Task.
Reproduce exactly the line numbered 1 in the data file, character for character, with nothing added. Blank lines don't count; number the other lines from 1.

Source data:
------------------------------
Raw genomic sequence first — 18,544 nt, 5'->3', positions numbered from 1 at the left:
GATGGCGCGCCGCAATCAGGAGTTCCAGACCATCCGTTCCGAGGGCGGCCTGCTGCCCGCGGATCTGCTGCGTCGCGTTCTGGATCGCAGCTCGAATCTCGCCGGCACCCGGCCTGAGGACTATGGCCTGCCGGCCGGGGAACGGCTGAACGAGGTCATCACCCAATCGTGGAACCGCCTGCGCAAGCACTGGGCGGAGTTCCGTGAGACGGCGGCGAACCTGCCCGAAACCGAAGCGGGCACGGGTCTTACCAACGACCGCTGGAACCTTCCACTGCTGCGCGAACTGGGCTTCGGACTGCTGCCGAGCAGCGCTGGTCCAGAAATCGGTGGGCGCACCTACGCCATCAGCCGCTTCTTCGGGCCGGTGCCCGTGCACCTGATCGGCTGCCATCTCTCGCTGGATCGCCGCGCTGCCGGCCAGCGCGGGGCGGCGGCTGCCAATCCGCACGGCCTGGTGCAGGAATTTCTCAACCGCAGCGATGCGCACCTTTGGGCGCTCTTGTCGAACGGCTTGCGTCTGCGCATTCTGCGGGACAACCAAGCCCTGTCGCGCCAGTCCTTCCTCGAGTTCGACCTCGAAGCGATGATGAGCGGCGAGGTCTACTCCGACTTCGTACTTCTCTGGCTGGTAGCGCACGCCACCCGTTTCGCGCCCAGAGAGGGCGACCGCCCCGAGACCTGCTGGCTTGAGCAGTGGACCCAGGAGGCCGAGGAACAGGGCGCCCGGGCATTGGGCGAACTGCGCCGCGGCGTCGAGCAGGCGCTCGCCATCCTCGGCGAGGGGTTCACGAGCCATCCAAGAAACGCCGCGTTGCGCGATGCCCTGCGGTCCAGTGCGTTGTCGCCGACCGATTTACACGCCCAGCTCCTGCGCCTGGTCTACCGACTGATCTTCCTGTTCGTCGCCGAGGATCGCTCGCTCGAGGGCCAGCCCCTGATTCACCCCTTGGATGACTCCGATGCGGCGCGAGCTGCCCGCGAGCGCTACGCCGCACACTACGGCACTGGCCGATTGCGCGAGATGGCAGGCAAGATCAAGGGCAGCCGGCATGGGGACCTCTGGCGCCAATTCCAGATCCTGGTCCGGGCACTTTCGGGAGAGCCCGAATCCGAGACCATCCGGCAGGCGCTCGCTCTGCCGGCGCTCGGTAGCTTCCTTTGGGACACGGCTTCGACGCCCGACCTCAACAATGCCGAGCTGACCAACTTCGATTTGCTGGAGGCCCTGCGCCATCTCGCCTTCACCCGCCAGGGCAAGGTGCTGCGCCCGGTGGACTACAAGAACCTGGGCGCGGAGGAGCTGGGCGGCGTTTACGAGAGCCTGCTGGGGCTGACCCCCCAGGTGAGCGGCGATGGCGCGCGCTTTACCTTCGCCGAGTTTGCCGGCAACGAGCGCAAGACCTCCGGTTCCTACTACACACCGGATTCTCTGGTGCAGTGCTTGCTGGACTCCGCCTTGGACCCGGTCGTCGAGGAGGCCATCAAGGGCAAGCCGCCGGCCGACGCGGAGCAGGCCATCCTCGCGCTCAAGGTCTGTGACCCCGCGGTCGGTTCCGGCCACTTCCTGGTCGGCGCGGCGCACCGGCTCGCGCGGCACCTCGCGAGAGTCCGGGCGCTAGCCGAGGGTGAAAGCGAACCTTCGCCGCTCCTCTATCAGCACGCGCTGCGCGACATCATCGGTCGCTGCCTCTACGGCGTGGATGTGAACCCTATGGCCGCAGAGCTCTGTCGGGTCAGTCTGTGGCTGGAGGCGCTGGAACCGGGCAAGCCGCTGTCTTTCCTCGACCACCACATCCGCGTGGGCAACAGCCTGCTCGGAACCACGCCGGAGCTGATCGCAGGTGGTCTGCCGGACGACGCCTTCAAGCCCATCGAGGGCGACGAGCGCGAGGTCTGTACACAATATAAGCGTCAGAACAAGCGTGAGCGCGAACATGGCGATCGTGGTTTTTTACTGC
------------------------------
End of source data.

Raw genomic sequence first — 18,544 nt, 5'->3', positions numbered from 1 at the left: